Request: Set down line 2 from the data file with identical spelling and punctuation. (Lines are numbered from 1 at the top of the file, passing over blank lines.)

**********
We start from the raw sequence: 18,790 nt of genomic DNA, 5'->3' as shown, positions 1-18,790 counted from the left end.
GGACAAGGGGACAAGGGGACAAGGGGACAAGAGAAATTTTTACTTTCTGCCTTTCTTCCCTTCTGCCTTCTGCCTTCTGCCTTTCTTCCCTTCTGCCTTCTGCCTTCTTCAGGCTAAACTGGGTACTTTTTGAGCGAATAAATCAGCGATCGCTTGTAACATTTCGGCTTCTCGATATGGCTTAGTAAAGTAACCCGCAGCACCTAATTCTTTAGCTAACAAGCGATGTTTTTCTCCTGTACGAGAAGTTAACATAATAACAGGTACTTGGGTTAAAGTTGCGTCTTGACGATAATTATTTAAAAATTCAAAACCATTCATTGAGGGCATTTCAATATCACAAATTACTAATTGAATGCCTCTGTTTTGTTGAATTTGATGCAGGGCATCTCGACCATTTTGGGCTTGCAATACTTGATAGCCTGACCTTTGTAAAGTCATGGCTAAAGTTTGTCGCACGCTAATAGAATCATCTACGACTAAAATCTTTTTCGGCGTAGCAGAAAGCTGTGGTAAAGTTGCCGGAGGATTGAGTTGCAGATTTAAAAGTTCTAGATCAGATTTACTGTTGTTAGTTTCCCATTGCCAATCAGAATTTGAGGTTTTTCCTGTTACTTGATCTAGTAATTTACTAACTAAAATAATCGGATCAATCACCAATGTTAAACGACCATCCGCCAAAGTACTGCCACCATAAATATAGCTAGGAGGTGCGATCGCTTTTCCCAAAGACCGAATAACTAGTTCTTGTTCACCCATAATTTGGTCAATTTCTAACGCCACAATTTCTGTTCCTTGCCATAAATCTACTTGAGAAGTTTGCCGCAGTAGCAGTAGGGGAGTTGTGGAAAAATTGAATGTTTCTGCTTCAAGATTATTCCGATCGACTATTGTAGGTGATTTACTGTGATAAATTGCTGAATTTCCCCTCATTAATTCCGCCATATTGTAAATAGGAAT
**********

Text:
GGACAAGGGGACAAGGGGACAAGGGGACAAGAGAAATTTTTACTTTCTGCCTTTCTTCCCTTCTGCCTTCTGCCTTCTGCCTTTCTTCCCTTCTGCCTTCTGCCTTCTTCAGGCTAAACTGGGTACTTTTTGAGCGAATAAATCAGCGATCGCTTGTAACATTTCGGCTTCTCGATATGGCTTAGTAAAGTAACCCGCAGCACCTAATTCTTTAGCTAACAAGCGATGTTTTTCTCCTGTACGAGAAGTTAACATAATAACAGGTACTTGGGTTAAAGTTGCGTCTTGACGATAATTATTTAAAAATTCAAAACCATTCATTGAGGGCATTTCAATATCACAAATTACTAATTGAATGCCTCTGTTTTGTTGAATTTGATGCAGGGCATCTCGACCATTTTGGGCTTGCAATACTTGATAGCCTGACCTTTGTAAAGTCATGGCTAAAGTTTGTCGCACGCTAATAGAATCATCTACGACTAAAATCTTTTTCGGCGTAGCAGAAAGCTGTGGTAAAGTTGCCGGAGGATTGAGTTGCAGATTTAAAAGTTCTAGATCAGATTTACTGTTGTTAGTTTCCCATTGCCAATCAGAATTTGAGGTTTTTCCTGTTACTTGATCTAGTAATTTACTAACTAAAATAATCGGATCAATCACCAATGTTAAACGACCATCCGCCAAAGTACTGCCACCATAAATATAGCTAGGAGGTGCGATCGCTTTTCCCAAAGACCGAATAACTAGTTCTTGTTCACCCATAATTTGGTCAATTTCTAACGCCACAATTTCTGTTCCTTGCCATAAATCTACTTGAGAAGTTTGCCGCAGTAGCAGTAGGGGAGTTGTGGAAAAATTGAATGTTTCTGCTTCAAGATTATTCCGATCGACTATTGTAGGTGATTTACTGTGATAAATTGCTGAATTTCCCCTCATTAATTCCGCCATATTGTAAATAGGAAT